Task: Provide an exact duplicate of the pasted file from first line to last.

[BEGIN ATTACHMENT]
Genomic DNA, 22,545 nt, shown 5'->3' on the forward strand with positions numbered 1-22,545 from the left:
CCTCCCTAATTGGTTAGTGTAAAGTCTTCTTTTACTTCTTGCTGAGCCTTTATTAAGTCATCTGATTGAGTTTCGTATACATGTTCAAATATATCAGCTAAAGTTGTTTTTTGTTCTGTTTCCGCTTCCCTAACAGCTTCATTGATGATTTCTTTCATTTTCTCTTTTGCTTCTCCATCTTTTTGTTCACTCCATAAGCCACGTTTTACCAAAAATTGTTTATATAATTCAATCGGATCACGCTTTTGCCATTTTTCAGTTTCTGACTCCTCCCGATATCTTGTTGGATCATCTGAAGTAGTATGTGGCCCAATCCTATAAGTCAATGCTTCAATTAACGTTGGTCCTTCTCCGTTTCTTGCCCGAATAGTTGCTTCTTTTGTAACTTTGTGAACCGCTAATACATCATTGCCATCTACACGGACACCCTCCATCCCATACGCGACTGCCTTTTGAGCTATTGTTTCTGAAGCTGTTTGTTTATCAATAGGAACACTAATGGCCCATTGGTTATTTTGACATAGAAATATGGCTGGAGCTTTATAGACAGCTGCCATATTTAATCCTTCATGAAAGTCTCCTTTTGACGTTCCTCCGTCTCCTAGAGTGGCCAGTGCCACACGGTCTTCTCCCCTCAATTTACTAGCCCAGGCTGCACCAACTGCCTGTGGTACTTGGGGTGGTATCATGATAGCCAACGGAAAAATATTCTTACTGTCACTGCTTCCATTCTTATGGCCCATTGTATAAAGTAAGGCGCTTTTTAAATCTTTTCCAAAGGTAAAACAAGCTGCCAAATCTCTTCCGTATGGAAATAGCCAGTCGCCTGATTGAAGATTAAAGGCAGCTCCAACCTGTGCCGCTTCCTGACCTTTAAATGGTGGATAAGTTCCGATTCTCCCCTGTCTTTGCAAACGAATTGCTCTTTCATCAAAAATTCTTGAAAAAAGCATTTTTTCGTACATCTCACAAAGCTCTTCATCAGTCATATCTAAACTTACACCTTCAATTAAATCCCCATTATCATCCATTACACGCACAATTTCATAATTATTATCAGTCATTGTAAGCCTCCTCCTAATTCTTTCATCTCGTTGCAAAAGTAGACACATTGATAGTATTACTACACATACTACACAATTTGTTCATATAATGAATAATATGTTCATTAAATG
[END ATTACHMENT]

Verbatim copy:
Genomic DNA, 22,545 nt, shown 5'->3' on the forward strand with positions numbered 1-22,545 from the left:
CCTCCCTAATTGGTTAGTGTAAAGTCTTCTTTTACTTCTTGCTGAGCCTTTATTAAGTCATCTGATTGAGTTTCGTATACATGTTCAAATATATCAGCTAAAGTTGTTTTTTGTTCTGTTTCCGCTTCCCTAACAGCTTCATTGATGATTTCTTTCATTTTCTCTTTTGCTTCTCCATCTTTTTGTTCACTCCATAAGCCACGTTTTACCAAAAATTGTTTATATAATTCAATCGGATCACGCTTTTGCCATTTTTCAGTTTCTGACTCCTCCCGATATCTTGTTGGATCATCTGAAGTAGTATGTGGCCCAATCCTATAAGTCAATGCTTCAATTAACGTTGGTCCTTCTCCGTTTCTTGCCCGAATAGTTGCTTCTTTTGTAACTTTGTGAACCGCTAATACATCATTGCCATCTACACGGACACCCTCCATCCCATACGCGACTGCCTTTTGAGCTATTGTTTCTGAAGCTGTTTGTTTATCAATAGGAACACTAATGGCCCATTGGTTATTTTGACATAGAAATATGGCTGGAGCTTTATAGACAGCTGCCATATTTAATCCTTCATGAAAGTCTCCTTTTGACGTTCCTCCGTCTCCTAGAGTGGCCAGTGCCACACGGTCTTCTCCCCTCAATTTACTAGCCCAGGCTGCACCAACTGCCTGTGGTACTTGGGGTGGTATCATGATAGCCAACGGAAAAATATTCTTACTGTCACTGCTTCCATTCTTATGGCCCATTGTATAAAGTAAGGCGCTTTTTAAATCTTTTCCAAAGGTAAAACAAGCTGCCAAATCTCTTCCGTATGGAAATAGCCAGTCGCCTGATTGAAGATTAAAGGCAGCTCCAACCTGTGCCGCTTCCTGACCTTTAAATGGTGGATAAGTTCCGATTCTCCCCTGTCTTTGCAAACGAATTGCTCTTTCATCAAAAATTCTTGAAAAAAGCATTTTTTCGTACATCTCACAAAGCTCTTCATCAGTCATATCTAAACTTACACCTTCAATTAAATCCCCATTATCATCCATTACACGCACAATTTCATAATTATTATCAGTCATTGTAAGCCTCCTCCTAATTCTTTCATCTCGTTGCAAAAGTAGACACATTGATAGTATTACTACACATACTACACAATTTGTTCATATAATGAATAATATGTTCATTAAATG